How do you write a series of short scenes with no dialogue in a screenplay?

If I'm writing a scene that is basically short clips of several scenes with music in the background, what is the format? What is the terminology? I've seen "intercut" for a phone call, alternating from one party to another but I'm not sure if that applies here.

1 Answer

  • 1 month ago
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    First off, you DON'T write music in the background in your screenplay at all. It is not your job as the screenwriter. The decision on what music to use will be made during the post-production stage, by the director. The only time you should consider including something like that is if there's no way around it. Meaning, if it's necessary for the story. If there's no way around it. Otherwise, avoid, it just makes you look like an amateur.

    Now. I'm assuming you're already reading screenplays and learning from them? If not, start doing so. But don't read from those "screenplay directories" - the screenplays there are more like transcripts. Instead, Google: PDF screenplay, and add the title of a specific movie. This will give you the PDF version of the screenplay - of the shooting script. Note that what you're supposed to write is a *spec* and not a shooting script, so make sure to learn the differences; what you're supposed and not supposed to include. Again, writing a shooting script will make you look like an amateur from page 1.

    To answer your question, INTERCUT is something else. It's when you go back and forth between two or more scenes. Instead of wasting space and time on sluglines, creating a mess, you just write something along the lines of "INTERCUT PHONE CONVERSATION" and then just the dialogue between the characters. Then the editor takes care of the cutting back and forth between the locations. So by the sound of it, it doesn't apply here.

    What you're referring to is a MONTAGE. Or, if it's a series of quick shots, a SERIOUS OF SHOTS. The latter usually describes flashbacks. For example, when a character realizes something horrifying and there's a series of quick shots showing how they've connected the dots by picking up on the clues along the way.

    There's more than one way to format it. It depends on your style. On what you choose to do. When writing, always always always keep this in mind: Your job is to convey what you see in your head to the reader (who's not a mind-reader), including the tone, pacing, action, character's mood, etc. and by using just the right words, order of words, sentence structure, punctuation, by breaking paragraphs in the right places, etc. Screenwriting is a language. Get used to thinking this way - and you're golden.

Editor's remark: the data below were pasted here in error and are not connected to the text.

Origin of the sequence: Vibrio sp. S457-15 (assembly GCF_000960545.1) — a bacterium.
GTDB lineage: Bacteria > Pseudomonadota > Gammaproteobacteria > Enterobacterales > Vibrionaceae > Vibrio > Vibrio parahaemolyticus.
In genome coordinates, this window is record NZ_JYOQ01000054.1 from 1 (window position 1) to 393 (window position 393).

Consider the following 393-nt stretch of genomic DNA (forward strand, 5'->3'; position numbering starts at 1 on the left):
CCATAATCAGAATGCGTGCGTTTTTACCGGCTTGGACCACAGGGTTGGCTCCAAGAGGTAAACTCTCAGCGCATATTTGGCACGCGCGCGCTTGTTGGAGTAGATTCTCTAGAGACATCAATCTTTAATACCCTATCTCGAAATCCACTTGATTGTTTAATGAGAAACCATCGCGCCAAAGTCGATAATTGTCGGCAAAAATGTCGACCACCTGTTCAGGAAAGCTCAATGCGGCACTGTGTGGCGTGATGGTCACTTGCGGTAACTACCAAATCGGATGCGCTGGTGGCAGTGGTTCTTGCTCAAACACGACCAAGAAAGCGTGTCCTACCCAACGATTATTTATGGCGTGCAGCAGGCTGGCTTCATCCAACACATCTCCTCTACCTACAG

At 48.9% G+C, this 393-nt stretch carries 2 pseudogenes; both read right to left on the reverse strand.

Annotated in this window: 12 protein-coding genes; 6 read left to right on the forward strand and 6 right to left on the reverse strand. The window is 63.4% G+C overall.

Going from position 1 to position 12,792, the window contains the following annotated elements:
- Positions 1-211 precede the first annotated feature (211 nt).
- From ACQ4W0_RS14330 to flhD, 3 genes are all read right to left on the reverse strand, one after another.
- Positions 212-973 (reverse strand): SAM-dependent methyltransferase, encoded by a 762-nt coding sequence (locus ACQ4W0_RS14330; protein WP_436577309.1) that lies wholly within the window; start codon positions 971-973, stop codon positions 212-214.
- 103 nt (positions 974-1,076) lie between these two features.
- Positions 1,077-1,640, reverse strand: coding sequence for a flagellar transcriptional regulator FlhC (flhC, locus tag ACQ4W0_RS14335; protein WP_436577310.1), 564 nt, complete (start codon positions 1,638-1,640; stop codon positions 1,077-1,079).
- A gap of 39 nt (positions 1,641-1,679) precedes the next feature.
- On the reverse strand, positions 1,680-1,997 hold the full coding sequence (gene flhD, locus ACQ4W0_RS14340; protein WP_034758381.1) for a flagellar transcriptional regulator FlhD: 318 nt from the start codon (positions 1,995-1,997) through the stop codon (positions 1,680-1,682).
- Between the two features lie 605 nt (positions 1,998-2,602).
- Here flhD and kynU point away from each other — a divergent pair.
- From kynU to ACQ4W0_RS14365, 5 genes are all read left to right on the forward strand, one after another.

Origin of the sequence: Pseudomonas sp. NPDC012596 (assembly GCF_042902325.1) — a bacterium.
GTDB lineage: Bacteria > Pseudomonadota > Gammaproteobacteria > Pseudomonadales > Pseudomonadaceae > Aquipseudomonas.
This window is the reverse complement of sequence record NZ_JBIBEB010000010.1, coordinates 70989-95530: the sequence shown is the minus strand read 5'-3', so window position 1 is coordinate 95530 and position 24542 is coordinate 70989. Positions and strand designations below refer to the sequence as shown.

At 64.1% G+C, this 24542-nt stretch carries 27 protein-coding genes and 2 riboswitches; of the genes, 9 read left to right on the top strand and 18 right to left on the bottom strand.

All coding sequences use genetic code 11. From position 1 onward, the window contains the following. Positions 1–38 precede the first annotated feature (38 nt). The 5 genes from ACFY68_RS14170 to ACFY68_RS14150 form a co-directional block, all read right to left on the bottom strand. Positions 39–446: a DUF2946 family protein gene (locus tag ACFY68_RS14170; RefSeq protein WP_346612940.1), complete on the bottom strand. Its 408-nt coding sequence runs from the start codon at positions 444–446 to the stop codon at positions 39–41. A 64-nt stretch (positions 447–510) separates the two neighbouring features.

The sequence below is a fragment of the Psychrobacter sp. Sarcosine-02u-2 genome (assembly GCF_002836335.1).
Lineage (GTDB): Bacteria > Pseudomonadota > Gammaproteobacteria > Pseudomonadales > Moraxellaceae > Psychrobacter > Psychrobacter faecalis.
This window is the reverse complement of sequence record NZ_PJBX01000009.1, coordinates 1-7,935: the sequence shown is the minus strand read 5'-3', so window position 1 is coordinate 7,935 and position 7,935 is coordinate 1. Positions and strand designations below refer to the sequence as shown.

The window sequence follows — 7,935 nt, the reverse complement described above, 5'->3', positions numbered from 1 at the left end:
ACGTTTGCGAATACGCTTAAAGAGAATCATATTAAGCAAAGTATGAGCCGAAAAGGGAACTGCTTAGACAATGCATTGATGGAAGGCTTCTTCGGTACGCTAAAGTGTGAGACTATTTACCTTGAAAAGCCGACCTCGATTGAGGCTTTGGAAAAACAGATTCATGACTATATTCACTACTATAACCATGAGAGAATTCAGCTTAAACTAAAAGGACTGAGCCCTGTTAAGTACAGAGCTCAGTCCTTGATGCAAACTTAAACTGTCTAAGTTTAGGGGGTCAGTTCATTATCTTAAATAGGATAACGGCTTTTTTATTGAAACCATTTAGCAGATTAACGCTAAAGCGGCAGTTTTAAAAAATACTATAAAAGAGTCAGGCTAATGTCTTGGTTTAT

So if you're aiming for the second type, the series of shots, you could try something like this:

    Lance stops. Something clicks.

    SERIES OF SHOTS: Mary going in to the cave. Mary giving him the knife. His brother is dead.

    Horrified, Lance drops the phone and storms out.




    Lance stops. Something clicks.


    Mary going in to the cave.

    Mary giving him the knife.

    His brother is dead.


    Horrified, Lance drops the phone and storms out.



    Lance stops. Something clicks.SERIES OF QUICK SHOTS: Mary goes in to the same cave from the beginning... Then Mary gives Lace the knife... Next, his brother is dead...Horrified, Lance drops the phone and storms out.

     THE END

    Just play with your options. It doesn't matter so long as you convey exactly what you want to convey.

    If it's a montage, again, play with your options. But generally:

    Mary wakes up. Tired from last night, she crawls out of bed.

    MONTAGE: Mary sits on the toilet, barely keeping her eyes open. She goes in the shower. She puts on her uniform. She grabs a cup of coffee and heads out.


    In and out. Don't waste time or space. Take into consideration pacing and tone. 

    Another thing. Technically you're not writing a scene. You're writing *scenes*. If it's a different location and/or time, then it's a different scene.

    And lastly, keep it up! It's great to see that you have the self-discipline and the will to read, understand and learn. That's the key.

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